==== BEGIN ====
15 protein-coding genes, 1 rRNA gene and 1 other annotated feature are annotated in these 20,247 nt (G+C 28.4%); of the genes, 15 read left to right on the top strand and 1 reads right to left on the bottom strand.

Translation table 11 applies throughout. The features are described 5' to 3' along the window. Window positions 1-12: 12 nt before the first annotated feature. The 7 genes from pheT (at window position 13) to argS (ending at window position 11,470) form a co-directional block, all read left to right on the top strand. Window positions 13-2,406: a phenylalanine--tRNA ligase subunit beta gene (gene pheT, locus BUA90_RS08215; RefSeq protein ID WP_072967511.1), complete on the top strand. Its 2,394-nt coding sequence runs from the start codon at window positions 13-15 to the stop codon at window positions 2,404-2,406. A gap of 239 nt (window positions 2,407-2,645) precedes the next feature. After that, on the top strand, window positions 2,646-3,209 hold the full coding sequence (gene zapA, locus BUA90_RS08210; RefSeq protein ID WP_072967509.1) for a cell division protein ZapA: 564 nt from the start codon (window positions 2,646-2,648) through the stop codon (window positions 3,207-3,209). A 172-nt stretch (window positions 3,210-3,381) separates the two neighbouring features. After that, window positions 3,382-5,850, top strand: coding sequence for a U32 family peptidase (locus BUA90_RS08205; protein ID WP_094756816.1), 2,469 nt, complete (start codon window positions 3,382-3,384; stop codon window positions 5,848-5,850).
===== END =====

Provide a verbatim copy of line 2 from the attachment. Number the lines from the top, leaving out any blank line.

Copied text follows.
Translation table 11 applies throughout. The features are described 5' to 3' along the window. Window positions 1-12: 12 nt before the first annotated feature. The 7 genes from pheT (at window position 13) to argS (ending at window position 11,470) form a co-directional block, all read left to right on the top strand. Window positions 13-2,406: a phenylalanine--tRNA ligase subunit beta gene (gene pheT, locus BUA90_RS08215; RefSeq protein ID WP_072967511.1), complete on the top strand. Its 2,394-nt coding sequence runs from the start codon at window positions 13-15 to the stop codon at window positions 2,404-2,406. A gap of 239 nt (window positions 2,407-2,645) precedes the next feature. After that, on the top strand, window positions 2,646-3,209 hold the full coding sequence (gene zapA, locus BUA90_RS08210; RefSeq protein ID WP_072967509.1) for a cell division protein ZapA: 564 nt from the start codon (window positions 2,646-2,648) through the stop codon (window positions 3,207-3,209). A 172-nt stretch (window positions 3,210-3,381) separates the two neighbouring features. After that, window positions 3,382-5,850, top strand: coding sequence for a U32 family peptidase (locus BUA90_RS08205; protein ID WP_094756816.1), 2,469 nt, complete (start codon window positions 3,382-3,384; stop codon window positions 5,848-5,850).